By: Emily Algar, Regular Contributor
The phrase “real woman” gets thrown around a lot these days. It’s everywhere: plastered across adverts in magazines, on billboards, across buses; it’s talked about in the office and in your local coffee shop; it’s the go to buzzword in beauty campaigns; who can forget Dove’s Campaign for Real Beauty as well as the various other imitators that appeared. It’s insidious, it gets into every fiber of our being and keeps us awake at night with all of us asking the same question, “what is a “real woman?” and then the inevitable, “am I a ‘real woman?’”
From what I understand from trawling through the various marketing campaigns and asking friends and colleagues what comes to them when someone says “real woman” is this: a “real woman” is a she, she has curves, sometimes a bit of a tummy, large breasts, broad shoulders, a prominent bum, big legs, and no thigh gap to speak of. If this is correct and this is the criterion by which we have been measuring what constitutes a “real woman,” then I’ve been lying for the last 27 years when I ticked the female box.
Unlike these “real women” I do not have curves, I have a reasonably flat stomach, my breasts are not particularly large, my bum is small and inconspicuous, and yes, I have a thigh gap. I also have a molecular density and am made of blood, flesh, and bone, which according to science make me just as real as the women in the Dove campaign. I am fully aware that this phrase “real woman” doesn’t have anything to do with science or whether a woman exists in the natural world, but rather what it means to be a “real woman” in today’s society. However, just because the concept was not created to be scientifically sound, it does not mean it’s any less influential or any less powerful/hurtful to girls and women.
The Dove Campaign for Real Beauty and The Body Shop’s Ruby – the Anti-Barbie campaigns came to fruition in part because of a backlash against the fashion and beauty industry’s penchant for featuring pre-pubescent girls and lean women in their campaigns and on their catwalks.
In doing so, Dove and The Body Shop essentially replaced one type of female body (lean) for another type of female body (bigger). Effectively pushing the same message it was trying to eliminate: that there is only one type of female body that is accepted in society – the bigger one.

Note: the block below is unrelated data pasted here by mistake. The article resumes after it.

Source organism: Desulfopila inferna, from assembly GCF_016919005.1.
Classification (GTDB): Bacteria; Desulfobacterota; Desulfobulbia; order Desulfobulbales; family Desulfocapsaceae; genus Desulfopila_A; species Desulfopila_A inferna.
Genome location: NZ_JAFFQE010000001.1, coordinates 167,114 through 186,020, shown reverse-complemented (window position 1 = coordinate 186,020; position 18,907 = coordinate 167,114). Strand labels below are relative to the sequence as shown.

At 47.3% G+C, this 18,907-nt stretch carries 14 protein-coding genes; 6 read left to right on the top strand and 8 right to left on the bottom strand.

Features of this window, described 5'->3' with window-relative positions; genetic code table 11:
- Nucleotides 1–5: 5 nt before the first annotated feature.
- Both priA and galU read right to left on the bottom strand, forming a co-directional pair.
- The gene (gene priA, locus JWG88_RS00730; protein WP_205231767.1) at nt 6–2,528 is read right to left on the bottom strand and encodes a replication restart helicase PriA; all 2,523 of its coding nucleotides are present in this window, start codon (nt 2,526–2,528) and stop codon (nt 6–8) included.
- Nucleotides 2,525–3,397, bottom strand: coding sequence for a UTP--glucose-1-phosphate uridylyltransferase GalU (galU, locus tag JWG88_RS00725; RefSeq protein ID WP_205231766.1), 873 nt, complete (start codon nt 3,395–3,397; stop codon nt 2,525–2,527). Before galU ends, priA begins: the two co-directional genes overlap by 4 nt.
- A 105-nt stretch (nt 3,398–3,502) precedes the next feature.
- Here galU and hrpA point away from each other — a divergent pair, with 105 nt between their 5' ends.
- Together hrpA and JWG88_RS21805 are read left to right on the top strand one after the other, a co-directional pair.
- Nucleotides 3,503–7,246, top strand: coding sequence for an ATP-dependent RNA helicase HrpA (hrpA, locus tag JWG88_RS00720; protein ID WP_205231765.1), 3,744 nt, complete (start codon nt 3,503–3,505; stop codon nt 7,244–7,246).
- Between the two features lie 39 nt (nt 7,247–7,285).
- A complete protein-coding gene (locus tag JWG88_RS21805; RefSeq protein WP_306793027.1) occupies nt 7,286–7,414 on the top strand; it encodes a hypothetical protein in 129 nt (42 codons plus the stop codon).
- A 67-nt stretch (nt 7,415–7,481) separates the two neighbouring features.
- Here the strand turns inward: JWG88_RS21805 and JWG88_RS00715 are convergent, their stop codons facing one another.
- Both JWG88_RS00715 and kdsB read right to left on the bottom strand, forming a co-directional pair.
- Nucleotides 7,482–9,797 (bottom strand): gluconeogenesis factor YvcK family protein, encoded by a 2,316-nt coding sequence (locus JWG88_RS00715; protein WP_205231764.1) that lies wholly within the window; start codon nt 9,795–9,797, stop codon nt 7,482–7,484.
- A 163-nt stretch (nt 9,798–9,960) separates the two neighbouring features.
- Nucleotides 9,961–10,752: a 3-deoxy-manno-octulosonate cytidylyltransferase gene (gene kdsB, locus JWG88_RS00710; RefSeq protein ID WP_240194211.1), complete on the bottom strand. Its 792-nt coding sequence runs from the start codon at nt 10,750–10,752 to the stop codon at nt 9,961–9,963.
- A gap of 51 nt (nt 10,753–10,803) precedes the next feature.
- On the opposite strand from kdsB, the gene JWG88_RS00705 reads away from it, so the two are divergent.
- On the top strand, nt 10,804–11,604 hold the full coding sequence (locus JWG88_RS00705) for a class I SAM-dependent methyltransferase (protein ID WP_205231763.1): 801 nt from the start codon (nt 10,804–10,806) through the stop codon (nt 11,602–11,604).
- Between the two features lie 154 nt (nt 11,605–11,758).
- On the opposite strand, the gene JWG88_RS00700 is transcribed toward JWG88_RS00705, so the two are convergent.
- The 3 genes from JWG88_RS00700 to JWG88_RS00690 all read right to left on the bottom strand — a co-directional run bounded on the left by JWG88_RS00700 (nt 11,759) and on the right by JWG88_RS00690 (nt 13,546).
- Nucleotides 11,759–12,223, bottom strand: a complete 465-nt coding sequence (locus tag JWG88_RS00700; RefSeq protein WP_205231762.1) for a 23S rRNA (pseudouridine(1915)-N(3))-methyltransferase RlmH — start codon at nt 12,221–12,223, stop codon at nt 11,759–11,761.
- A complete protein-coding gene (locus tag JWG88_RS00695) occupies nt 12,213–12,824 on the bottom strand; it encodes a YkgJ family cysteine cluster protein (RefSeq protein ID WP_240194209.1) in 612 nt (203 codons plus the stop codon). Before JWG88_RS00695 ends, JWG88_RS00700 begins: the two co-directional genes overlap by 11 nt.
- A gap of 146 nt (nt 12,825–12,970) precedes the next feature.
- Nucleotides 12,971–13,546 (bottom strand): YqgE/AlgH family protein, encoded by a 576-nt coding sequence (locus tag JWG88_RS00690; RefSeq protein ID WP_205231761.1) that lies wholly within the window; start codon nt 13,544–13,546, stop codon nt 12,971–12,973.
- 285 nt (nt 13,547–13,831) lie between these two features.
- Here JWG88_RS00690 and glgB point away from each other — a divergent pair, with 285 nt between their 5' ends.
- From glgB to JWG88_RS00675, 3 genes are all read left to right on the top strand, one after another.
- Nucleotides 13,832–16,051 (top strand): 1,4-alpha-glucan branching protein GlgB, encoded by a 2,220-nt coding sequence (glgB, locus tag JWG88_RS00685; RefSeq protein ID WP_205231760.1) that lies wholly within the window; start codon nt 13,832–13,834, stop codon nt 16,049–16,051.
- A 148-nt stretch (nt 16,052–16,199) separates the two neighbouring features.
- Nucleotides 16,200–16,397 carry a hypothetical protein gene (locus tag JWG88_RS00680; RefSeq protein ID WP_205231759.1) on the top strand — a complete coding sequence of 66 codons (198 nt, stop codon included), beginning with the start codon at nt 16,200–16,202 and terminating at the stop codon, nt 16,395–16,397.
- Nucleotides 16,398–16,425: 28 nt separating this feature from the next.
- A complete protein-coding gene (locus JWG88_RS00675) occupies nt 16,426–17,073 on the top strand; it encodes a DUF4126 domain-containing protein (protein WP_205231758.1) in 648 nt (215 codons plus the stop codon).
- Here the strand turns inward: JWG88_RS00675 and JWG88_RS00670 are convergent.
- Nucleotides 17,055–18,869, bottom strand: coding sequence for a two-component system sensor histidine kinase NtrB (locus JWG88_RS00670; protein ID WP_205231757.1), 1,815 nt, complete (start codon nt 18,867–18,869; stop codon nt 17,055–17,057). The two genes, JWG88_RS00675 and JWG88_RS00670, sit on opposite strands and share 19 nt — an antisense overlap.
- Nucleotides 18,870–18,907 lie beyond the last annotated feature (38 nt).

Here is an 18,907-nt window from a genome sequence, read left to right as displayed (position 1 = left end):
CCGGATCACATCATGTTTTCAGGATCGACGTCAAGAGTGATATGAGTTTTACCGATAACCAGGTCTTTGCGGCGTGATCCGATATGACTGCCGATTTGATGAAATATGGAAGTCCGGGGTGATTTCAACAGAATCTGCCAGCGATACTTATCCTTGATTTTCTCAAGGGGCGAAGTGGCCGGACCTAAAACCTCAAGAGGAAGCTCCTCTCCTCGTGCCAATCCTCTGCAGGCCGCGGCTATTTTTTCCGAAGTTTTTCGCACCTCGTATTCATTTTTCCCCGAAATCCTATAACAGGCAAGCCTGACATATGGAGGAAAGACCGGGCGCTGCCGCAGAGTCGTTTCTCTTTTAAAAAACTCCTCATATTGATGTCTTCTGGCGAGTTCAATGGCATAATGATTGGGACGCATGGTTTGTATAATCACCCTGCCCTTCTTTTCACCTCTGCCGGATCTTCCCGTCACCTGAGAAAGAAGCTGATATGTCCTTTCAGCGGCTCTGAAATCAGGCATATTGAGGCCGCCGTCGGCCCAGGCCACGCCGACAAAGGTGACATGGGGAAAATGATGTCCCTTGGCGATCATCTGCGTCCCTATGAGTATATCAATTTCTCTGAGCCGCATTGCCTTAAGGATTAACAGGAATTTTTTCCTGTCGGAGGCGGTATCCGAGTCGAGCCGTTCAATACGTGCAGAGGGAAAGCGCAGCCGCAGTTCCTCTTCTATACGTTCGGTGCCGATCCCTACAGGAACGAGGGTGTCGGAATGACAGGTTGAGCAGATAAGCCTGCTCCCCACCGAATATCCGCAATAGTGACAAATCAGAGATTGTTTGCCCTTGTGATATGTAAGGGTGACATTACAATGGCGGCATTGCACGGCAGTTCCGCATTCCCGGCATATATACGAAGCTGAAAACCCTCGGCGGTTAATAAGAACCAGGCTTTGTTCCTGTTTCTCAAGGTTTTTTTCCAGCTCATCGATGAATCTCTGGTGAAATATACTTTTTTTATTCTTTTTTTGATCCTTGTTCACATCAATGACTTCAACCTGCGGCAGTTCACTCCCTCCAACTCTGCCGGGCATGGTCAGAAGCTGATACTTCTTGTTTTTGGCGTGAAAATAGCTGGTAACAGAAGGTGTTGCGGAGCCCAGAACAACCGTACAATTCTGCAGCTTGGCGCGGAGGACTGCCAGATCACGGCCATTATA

The crucial flaw in this narrative of what a “real woman” is telling girls and women that they should aspire to be anything but themselves – healthy, happy and unique. By holding up Adele, Beth Ditto, Gabourey Sidibie, or in The Body Shop’s case, Ruby “the Anti-Barbie” as the ideal “real woman” and telling us that they are healthy inspirations is just as dangerous as telling us that we should aspire to be the same size we were when we were eleven.
Obesity is a global problem; 30% of the world is overweight or obese: that is 2.1 billion people. These statistics speak loud and clear and dressing up obesity as being curvy or as being a “real woman” is irresponsible and very, very stupid. To put this growth in obesity into a historical context today’s average American woman is 5’4,” has a waist size of 34-35,” and weighs between 140-150lbs with a dress size of 12-14. Fifty years ago, that’s 1964 to your parents, the average American woman was 5’3-5’4,” had a waist size of 24-25,” and weighed 120lbs with a dress size of an 8. Now, a size 8 from fifty years ago is not the size 8 of today, without getting too historical and detailed, a size 8 from 1964 is basically a size 4 by today’s standards. That means the average American woman’s dress size has gone from a size 4 to a size 14!
Of course, averages are averages and don’t speak to the whole United States or the whole world for that matter. They also don’t take into account genetics or illness, so the average woman both in 1964 and 2014 will not be every woman. Similarly, every woman will not fit into the narrow category of what a “real woman” should be but that doesn’t make her any less real. The obesity issue however, is a real concern and can be attributed to poor nutrition, not enough exercise, faster paced lifestyles, and the growing number of people who drive everywhere. Basically we are eating more and moving less compared to 1964.
What I am trying to convey in essence is that the ideal should be loving your body for what it is: curvy or lean, muscular or soft, tall, short or somewhere in the middle, freckled or scarred, big, medium, or small breasted, black, white or brown, thigh gap or no thigh gap. All these features equate to being an actual real woman not this “real woman” bullshit Dove and The Body Shop thought up in their back offices. With this acceptance, comes caring for our bodies like we would our little sister. We need to nourish her with good healthy food whilst still having that delectable chocolate, moving however feels good and soothing her when she needs some love. Above all we need to listen to her and what she needs. We all know deep down when we’ve overindulged or when we’ve been too strict with ourselves. Throw out the scales and the BMI table (muscle weighs more than fat after all!) and ask her what she needs.
Body shaming can come in many forms. Let's talk about it!
- Have a real conversation with your friends about your attitudes and ideas about YOUR bodies, but also about the types of bodies you see every day (in your life, online, on television, in the movies). Be respectful, but be honest. Use your potential critical attitudes to dig deeper and start to change the conversation!
Emily Algar is an International Relations graduate who has just completed her Masters in International Security. She lives in a small town in Oxfordshire, UK where she writes, listens to music and walks her dogs. Since completing her studies, Emily is trying to figure out where she fits in the world and until she does, she is enjoying the ride.
Image via uncletypewriter.com